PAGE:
The Chief Constable of Police Scotland, Iain Livingstone and two of his senior deputies, Fiona Taylor and Will Kerr, had their contracts of service extended by three years, the maximum allowed.
It is a well-merited endorsement and plain common sense. The force has a talented and well-balanced top team, and besides, their work is only half done.
New brooms are all very well, but they tend to sweep away the good with the bad. There have already been too many, it is a time for stability or as much as is possible for a service always hostage to ‘events’.
It has not all been roses. The 2015 M9 crash which resulted in the deaths of two young people was a calamity and a failure of policing systems. Other legacy issues lie in wait, but once the smoke clears from COP26 – and assuming the mob have not triumphed – the outlook for Scotland’s police chiefs is both positive and challenging.
Diversity poses a huge challenge to all public bodies, particularly the police service. Accusations of racism and misogyny abound, and some will be true.
It is an old problem. A police service should reflect the community it serves, but recruiting and retaining some ethnic minorities remains difficult. Likewise for promoted posts. All ranks should ideally mirror the racial and gender balance of the organisation. Police Scotland has an enviable record in this area but there is no room for complacency.
Then there is the Police Complaints System now much maligned as secretive and unaccountable. The system has served well but is now beyond tinkering. The guddle of overlapping responsibilities, with internal and external bodies, is no longer fit for the 21st century. A new streamlined and transparent system which can inspire public confidence is required.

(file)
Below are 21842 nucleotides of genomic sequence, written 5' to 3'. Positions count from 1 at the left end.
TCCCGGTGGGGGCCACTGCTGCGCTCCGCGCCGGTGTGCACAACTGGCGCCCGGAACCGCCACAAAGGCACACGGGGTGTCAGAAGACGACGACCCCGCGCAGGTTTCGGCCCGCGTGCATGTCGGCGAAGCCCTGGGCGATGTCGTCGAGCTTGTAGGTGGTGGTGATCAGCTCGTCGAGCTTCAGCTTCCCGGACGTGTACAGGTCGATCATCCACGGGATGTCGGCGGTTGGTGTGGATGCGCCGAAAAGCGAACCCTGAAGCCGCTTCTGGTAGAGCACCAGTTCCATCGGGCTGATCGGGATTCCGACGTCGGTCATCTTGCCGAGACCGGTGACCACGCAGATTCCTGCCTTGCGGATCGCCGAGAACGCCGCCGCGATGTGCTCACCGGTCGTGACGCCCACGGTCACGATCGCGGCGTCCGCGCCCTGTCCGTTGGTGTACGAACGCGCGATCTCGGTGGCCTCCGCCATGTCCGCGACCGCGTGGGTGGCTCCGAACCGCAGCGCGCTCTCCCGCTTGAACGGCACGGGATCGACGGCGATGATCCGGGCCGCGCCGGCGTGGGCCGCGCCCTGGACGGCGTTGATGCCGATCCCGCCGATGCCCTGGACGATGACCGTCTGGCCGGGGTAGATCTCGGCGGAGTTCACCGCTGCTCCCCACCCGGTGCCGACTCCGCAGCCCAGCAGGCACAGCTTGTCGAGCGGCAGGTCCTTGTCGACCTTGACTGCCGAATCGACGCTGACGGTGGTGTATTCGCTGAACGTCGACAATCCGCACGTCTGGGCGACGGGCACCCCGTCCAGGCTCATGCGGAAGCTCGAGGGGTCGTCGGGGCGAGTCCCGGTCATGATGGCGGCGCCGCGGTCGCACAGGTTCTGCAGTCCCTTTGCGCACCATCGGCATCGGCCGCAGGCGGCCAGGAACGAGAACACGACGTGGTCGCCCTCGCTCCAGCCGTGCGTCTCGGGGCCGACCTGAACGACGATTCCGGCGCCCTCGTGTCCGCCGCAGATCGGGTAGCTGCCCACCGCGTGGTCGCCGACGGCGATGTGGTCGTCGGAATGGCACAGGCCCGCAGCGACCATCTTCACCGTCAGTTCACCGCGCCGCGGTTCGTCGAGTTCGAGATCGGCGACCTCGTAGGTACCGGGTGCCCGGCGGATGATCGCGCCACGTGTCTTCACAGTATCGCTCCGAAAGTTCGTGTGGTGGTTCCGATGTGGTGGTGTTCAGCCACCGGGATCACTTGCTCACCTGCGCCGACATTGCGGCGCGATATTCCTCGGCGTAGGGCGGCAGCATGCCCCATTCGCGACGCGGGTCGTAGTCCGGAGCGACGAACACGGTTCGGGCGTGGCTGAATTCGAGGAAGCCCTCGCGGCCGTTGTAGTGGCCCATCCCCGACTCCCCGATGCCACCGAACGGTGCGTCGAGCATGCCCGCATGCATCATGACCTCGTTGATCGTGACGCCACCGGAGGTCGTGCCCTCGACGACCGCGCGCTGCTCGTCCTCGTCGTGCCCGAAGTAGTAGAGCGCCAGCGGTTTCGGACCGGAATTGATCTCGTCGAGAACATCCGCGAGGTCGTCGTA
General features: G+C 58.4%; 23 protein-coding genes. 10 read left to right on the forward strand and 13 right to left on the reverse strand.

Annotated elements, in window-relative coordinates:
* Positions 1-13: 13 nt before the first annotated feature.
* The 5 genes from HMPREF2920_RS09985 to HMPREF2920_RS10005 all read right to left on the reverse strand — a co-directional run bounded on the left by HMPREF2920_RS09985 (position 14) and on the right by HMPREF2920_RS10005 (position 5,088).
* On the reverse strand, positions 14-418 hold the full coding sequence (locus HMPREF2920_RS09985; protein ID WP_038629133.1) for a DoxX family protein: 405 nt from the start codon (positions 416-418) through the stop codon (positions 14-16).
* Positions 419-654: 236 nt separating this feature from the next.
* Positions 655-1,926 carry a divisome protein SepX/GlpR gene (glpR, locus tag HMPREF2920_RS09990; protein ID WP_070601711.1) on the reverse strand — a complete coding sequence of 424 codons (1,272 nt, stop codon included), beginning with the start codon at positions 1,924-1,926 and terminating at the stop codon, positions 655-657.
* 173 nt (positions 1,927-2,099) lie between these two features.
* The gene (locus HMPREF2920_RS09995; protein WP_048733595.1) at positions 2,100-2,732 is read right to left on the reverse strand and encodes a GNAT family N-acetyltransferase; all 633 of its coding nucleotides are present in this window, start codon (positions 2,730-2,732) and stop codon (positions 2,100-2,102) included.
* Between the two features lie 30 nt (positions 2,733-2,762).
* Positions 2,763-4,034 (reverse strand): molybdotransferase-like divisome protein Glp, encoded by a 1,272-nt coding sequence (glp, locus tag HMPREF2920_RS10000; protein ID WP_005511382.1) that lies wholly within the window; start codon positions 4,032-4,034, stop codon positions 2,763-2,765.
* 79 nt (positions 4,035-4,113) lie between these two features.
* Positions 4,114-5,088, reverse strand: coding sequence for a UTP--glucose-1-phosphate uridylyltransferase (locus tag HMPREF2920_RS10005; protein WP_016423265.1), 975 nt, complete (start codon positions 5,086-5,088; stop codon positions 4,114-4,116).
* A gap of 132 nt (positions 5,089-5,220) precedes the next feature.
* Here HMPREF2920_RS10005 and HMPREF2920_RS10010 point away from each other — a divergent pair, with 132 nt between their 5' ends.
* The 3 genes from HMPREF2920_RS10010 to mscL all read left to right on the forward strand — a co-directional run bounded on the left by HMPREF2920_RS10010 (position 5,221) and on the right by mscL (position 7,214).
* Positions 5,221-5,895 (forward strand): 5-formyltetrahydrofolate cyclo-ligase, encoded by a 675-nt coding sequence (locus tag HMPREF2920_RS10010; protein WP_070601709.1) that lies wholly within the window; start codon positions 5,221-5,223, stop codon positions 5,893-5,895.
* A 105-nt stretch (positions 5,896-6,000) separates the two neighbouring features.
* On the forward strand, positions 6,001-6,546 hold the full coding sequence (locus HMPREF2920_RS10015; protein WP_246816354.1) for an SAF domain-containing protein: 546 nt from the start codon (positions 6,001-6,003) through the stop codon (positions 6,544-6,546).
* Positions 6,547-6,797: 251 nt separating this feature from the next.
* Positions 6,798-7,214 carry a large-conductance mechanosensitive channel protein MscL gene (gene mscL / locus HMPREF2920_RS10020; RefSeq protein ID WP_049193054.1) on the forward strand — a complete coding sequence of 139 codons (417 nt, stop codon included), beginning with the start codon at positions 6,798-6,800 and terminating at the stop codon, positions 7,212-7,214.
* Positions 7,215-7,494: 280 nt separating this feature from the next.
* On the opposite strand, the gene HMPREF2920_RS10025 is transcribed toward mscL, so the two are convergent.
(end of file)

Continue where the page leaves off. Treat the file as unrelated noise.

Good police officers have nothing to fear, but such a major change will require legislation. It will be far from simple.
But behind these major challenges lies the biggest task of all for the Chief Constable and his team – how to keep enough boots on the ground.
Traditionally police forces operated on a 70/30 ratio – 70 per cent of their strength was deployed on the street as a visible patrol and response force, while 30 per cent supported them in specialist roles like CID, traffic etc.
For many years this balance held good, but in the last 20 years demands for specialist roles have grown. Cyber-crime, counter-terrorism and historic sexual crime all demand highly specialised investigation. The demand appears insatiable and the extra officers required can only come from one place – the street.
In some areas the 70/30 ratio has almost been reversed. It is an ongoing struggle .
The Chief Constable and his team deserve the vote of confidence the extension to their contracts reflects. But the next three years will be no picnic.
Even with COP26 behind them, Scotland’s police face a challenging future.
Tom Wood is a writer and former Deputy Chief Constable